May 30 2013

Exchange 2010 Backups fail with Replica Writer Error

We had a backup fail this week with an error stating something to the lines of Exchange Writer is in a failed state.

After some digging around I found that the Microsoft Exchange Replica Writer was in a failed state. To check the writers do the following:

  1. Open the command prompt on the Exchange server where the backup is failing. (In my case the server with the passive copies)
  2. In the command prompt type: vssadmin list writers and hit enter.
  3. You will now see a list of all the writers with their current state.

The picture below shows the writer in the failed state.


To resolve this issue I had to restart the Exchange Replication Service

I then re-ran vssadmin list writers in the command prompt and it showed its state as stable and the backups went through.

May 30 2013

When installing Exchange 2010 you receive “The start mode for the Net. TCP Port Sharing service must be set to Automatic before Setup can continue”

During my lab testing and installing Exchange Server 2010 on Windows Server 2008 R2 I keep receiving this pre-requisite that fails.

The start mode for the Net. TCP Port Sharing service must be set to Automatic before Setup can continue.

As far as I know (I might be wrong) this pre-requisite only fails the readiness check on Windows Server 2008 R2. In order to set the Net.TCP Port Sharing Service to Automatic at start-up do the following:

  1. Open Power Shell on the Windows 2008 R2 Server that you are trying to install Exchange 2010.
  2. Type: Set-Service NetTcpPortSharing -StartupType Automatic
  3. Hit enter.
  4. Run the Exchange installation wizard again and you should be good to go.

A good idea is to run the cmdlts on each of the Exchange server roles before you start installing Exchange 2010 as per this Microsoft article.

May 18 2013

Outlook Web Access not displaying correctly when using IE 10 and Exchange 2003

Tonight I was busy patching my servers for the monthly scheduled patch cycle and tested Outlook Web Access from my home PC. I received the results below.




owa error with IE10





After almost having a miniature heart attack, I tested Outlook Web Access from my work laptop (IE 8) and home PC using Chrome. OWA displayed and functioned correctly as expected. I then checked the IE versions.
Home PC = IE 10 (Recently upgraded)
Work Laptop = IE 8

After a quick search on the internet I found an article by Pete Long who posted a work around on his blog. It seems like IE 10 is not compatible with OWA 2003. The work around needs to be done within Internet Explorer 10.
Here’s the link to Pete Long’s article:

My personal opinion: Time to migrate to Exchange 2010 or even consider 2013 as the benefits and improvements over 2003 is worth every Rand, Dollar, Pound, Pula etc. Not to even talk about the support costs to support 2003 and the ancient out of warranty hardware that it’s  probably running on.


May 16 2013

Error stating “Please select a root (/) partition before proceeding” when trying to install to a selected partition in Manjaro

I got my hands on a Manjaro Linux distribution today and decided to install and play with it.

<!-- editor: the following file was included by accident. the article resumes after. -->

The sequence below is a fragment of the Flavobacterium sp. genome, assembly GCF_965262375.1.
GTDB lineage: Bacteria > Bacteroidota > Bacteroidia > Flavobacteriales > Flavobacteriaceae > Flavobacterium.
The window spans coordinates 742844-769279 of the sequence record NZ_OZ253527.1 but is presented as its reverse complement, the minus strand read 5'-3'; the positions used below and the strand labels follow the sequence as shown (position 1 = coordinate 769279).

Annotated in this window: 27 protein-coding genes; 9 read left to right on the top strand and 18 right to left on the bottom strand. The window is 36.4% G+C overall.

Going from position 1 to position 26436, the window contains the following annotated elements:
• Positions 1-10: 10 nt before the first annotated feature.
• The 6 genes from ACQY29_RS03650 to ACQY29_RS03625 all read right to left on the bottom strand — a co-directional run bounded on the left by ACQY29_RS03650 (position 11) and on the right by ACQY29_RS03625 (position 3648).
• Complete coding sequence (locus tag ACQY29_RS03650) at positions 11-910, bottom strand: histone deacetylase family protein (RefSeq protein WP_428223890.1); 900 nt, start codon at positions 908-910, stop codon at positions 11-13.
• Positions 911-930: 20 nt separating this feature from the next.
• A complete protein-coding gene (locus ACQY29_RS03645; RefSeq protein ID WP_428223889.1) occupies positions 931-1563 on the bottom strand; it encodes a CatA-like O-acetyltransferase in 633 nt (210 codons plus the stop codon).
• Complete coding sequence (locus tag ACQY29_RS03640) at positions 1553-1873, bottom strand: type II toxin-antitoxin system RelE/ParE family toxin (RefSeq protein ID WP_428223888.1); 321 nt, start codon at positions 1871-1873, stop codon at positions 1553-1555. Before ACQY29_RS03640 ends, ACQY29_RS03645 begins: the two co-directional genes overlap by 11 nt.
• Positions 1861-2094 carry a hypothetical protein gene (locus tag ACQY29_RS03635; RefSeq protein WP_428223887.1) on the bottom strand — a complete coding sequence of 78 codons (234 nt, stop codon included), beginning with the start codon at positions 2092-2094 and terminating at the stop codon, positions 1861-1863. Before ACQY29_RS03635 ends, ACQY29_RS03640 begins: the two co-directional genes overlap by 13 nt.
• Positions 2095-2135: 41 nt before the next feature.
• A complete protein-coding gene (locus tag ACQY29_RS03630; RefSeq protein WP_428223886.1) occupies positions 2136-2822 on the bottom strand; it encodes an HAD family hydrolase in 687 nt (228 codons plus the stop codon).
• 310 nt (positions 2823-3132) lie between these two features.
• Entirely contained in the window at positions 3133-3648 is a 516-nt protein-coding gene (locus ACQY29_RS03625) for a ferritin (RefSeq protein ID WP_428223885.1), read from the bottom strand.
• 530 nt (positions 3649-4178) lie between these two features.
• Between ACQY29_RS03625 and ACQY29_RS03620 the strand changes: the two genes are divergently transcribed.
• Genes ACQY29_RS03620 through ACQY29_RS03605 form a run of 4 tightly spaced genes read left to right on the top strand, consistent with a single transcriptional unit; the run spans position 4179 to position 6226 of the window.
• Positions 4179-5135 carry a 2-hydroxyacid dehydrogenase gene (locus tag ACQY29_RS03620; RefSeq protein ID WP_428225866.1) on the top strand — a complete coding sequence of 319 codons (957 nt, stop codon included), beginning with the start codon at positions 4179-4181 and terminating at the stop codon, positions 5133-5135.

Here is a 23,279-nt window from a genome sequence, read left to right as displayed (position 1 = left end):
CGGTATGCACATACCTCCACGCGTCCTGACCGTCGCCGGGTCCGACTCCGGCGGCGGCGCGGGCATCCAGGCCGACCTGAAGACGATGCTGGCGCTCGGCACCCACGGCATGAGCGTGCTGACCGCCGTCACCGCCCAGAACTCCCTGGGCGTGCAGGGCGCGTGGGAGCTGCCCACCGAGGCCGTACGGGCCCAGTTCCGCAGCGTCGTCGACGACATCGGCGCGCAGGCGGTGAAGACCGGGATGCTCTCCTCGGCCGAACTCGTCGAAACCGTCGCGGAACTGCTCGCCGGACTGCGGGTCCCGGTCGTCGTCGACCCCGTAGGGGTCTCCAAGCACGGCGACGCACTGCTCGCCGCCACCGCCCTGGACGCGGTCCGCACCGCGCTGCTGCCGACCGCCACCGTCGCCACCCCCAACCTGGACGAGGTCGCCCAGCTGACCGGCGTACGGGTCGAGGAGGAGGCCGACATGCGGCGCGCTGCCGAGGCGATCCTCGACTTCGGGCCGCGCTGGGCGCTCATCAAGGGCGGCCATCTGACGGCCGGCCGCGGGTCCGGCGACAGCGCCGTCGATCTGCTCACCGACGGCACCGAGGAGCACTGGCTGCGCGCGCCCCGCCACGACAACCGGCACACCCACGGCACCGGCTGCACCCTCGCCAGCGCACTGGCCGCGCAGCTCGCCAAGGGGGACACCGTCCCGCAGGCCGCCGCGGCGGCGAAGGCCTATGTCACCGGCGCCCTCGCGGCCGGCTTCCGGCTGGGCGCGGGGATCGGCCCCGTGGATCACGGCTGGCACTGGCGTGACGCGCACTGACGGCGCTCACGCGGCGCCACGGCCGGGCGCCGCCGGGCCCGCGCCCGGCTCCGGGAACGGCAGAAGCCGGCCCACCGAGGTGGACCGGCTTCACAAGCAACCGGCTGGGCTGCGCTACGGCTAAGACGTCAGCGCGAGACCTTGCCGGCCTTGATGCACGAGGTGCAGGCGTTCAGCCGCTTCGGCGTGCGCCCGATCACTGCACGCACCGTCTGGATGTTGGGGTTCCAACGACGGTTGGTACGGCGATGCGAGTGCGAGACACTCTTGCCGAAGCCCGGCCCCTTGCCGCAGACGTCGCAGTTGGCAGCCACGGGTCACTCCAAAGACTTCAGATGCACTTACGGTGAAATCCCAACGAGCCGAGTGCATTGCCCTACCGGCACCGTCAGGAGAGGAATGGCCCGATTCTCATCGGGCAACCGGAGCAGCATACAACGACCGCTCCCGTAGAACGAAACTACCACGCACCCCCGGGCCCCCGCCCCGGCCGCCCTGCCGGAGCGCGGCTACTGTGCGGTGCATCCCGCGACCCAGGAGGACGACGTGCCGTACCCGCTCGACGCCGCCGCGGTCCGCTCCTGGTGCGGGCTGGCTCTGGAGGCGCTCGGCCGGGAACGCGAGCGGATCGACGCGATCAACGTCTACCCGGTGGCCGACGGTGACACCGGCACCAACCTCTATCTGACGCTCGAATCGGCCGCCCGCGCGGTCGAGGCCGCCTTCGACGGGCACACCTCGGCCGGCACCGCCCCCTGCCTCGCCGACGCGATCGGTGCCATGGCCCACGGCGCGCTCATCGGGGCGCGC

I got confronted with the below error after running through the initial setup steps and trying to choose the partition that Manjaro needed to be installed to.









After trying a few things and lots of disk partitioning I found how to install Manjaro to the root partition as shown in the short video below. This would hopefully save you some time and get to installing and enjoying Manjaro.


May 16 2013

User is unable to access his mailbox using Outlook WebApp or with the Outlook client

We had quite a mind twister yesterday with a user that was unable to access his mailbox using his Outlook client nor Outlook WebApp.

Some history on this issue:

We have a 3rd party company migrating the users to our Exchange systems. This means that some duplicate accounts are being migrated to our Active Directory environment. The duplicate accounts obviously started confusing people and some tech’s deleted wrong accounts and mailboxes etc.

Overall it got quite messy a few times. A lot of “decryption of information” is done  by the time the incidents reaches my team.

This particular problem was quite interesting because we asked the desktop engineer to access Outlook WebApp to test if he is able to access the mailbox in question. The error received stated that the user account is disabled. We checked and double checked, heck even triple checked  but that account was not disabled and the user is supposed to be able to access his mailbox.

We verified permissions on the mailbox itself but the user just could not connect to his mailbox. The user was able to logon to Active Directory and use all his other services but just not his mailbox.

I then found that there was a disconnected mailbox for the user in Exchange 2010.

What I then did was open power shell and ran: Get-MailboxDatabase | Clean-MailboxDatabase 

The disconnected mailbox then just disappeared without telling Exchange to delete the disconnected mailbox. Some research showed that the above command actually refreshes the information from Active Directory.

The user was able to connect to his mailbox using Outlook and OutlookWebapp after running this cmdlet.

If you however need to delete the disconnected mailbox you can run: Get-MailboxStatistics -Database “Database Name” | FL DisplayName, DisconnectDate, MailboxGuid

Then copy the mailbox you need to remove’s GUID and run:

Remove-Mailbox -Database “Database Name” -StoreMailboxIdentity “MailboxGuid” -Confirm:$False

Before looking in all the wrong places run that first cmdlet to “refresh” the information from Active Directory and test mailbox access again.